Visions of the Universe
A Coloring Journey Through Math’s Great Mysteries
Peek “behind the scenes” of the universe—and see math in brilliant color!
For curious minds throughout history, math was truly an art. In Visions of the Universe, you can pick up right where Isaac Newton, Blaise Pascal, and other luminaries left off—by coloring 58 exquisite patterns inspired by great discoveries in math:
- Intricate geometric designs like those that grace the mosques of Mecca
- Felix Klein’s astounding diagram—drawn in 1897—of light reflecting between five mirrored spheres
- A mind-bending puzzle so beautiful it once hung outside a Japanese temple, and more!
Plus, in the Creating chapter, you’ll help complete 10 additional images by following simple steps that give spectacular results. No math knowledge is required: Anyone can be an artist in Numberland!
Praise For Visions of the Universe: A Coloring Journey Through Math’s Great Mysteries…
“Sure to be a hit for the math geek in your life.”—GeekDad.com
“This is by far the most entertaining math book I’ve seen in a long time. Want to show someone what math is about? Tell them to forget everything they’ve read. Then, hand them this book and a box of 100 crayons, and leave them alone for an hour. There’s no way you’ll get your copy back. Amazing!”
—Adrián Paenza, bestselling math author and winner of the International Congress of Mathematicians’ Leelavati Award
“My six-year-old and I are both loving the mathy new coloring book Visions of the Universe.”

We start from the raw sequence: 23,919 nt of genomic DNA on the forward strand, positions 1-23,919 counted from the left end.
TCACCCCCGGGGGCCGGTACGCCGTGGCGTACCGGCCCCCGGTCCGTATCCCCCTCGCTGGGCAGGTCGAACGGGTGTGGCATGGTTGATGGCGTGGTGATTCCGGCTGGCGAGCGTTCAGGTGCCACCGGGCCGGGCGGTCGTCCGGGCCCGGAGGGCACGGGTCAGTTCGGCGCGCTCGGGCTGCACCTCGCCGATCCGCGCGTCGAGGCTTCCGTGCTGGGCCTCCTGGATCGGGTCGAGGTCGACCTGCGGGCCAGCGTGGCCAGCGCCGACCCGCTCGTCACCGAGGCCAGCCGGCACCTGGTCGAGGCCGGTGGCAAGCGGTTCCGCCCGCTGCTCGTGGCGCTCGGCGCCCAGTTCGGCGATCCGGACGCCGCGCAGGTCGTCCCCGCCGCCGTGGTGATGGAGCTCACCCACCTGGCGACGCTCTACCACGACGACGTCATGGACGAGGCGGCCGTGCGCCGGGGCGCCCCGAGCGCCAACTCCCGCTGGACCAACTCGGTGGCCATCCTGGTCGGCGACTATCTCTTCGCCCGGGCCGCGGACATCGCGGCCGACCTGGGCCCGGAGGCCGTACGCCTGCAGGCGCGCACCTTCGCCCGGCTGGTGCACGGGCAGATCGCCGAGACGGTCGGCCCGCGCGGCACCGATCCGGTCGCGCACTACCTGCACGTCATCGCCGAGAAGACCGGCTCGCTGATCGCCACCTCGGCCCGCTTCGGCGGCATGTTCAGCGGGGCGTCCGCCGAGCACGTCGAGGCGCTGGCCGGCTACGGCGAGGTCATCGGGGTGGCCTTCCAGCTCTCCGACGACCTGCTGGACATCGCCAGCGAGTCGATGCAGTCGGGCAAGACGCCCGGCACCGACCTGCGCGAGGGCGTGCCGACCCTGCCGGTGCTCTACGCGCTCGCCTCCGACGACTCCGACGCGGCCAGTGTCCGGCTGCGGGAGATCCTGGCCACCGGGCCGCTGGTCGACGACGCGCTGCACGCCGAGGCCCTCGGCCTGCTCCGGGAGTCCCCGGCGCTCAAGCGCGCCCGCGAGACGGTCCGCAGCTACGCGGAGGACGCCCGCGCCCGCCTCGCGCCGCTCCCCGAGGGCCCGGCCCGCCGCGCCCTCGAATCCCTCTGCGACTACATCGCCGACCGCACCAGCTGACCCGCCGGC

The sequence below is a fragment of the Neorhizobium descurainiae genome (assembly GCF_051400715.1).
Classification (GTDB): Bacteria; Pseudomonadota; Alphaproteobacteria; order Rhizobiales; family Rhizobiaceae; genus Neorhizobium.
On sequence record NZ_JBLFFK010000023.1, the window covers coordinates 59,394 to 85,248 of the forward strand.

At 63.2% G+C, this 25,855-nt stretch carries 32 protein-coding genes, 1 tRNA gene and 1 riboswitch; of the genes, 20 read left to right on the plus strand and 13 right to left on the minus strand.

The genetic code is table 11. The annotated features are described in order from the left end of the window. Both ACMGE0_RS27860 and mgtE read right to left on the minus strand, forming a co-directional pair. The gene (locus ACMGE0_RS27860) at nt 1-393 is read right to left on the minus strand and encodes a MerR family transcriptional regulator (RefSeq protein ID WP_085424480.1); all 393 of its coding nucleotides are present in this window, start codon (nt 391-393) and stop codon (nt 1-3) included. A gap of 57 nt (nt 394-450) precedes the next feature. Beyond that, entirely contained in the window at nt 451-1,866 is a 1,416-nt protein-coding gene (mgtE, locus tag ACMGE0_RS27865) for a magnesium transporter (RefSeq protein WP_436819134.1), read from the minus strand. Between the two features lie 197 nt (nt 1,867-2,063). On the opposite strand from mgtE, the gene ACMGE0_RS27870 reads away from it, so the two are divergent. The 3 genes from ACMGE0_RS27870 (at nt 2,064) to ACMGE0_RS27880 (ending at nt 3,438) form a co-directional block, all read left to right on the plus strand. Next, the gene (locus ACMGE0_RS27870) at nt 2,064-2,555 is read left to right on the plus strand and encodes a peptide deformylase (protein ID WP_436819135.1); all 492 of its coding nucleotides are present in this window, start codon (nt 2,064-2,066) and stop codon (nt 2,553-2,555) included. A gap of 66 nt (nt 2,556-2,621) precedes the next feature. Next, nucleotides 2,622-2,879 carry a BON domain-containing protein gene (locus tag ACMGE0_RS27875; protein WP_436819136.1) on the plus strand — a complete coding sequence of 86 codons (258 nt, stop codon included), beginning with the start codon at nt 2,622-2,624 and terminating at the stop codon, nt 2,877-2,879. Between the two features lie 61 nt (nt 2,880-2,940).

—Jordan Ellenberg, PhD, author of How Not to Be Wrong
“Delightful, informative, and fun!”
—Steven Strogatz, author of The Joy of x
“I love this new math coloring book! I want the Menger slice as a Christmas ornament.”
—Manil Suri, UMBC professor of math and bestselling author of The Death of Vishnu
“Beautiful . . . Alex and Edmund have smuggled some of the best mathematical stories into this visual feast. By engaging the reader in their journey, the authors show how mathematics isn’t a spectator sport. Math comes alive when you make it yourself.”
—Marcus du Sautoy, Simonyi Professor for the Public Understanding of Science, University of Oxford
The Experiment, 9781615193677, 144pp.
Publication Date: November 29, 2016
About the Author
Edmund Harriss is a mathematician, artist, and assistant professor at the University of Arkansas. He is the discoverer of the Harriss spiral and the creator of the construction toy Curvahedra. He is the coauthor of Hello Numbers, What Can You Do? and the coauthor and illustrator of two mathematical coloring books: Patterns of the Universe and Visions of the Universe. He lives in Fayetteville, Arkansas.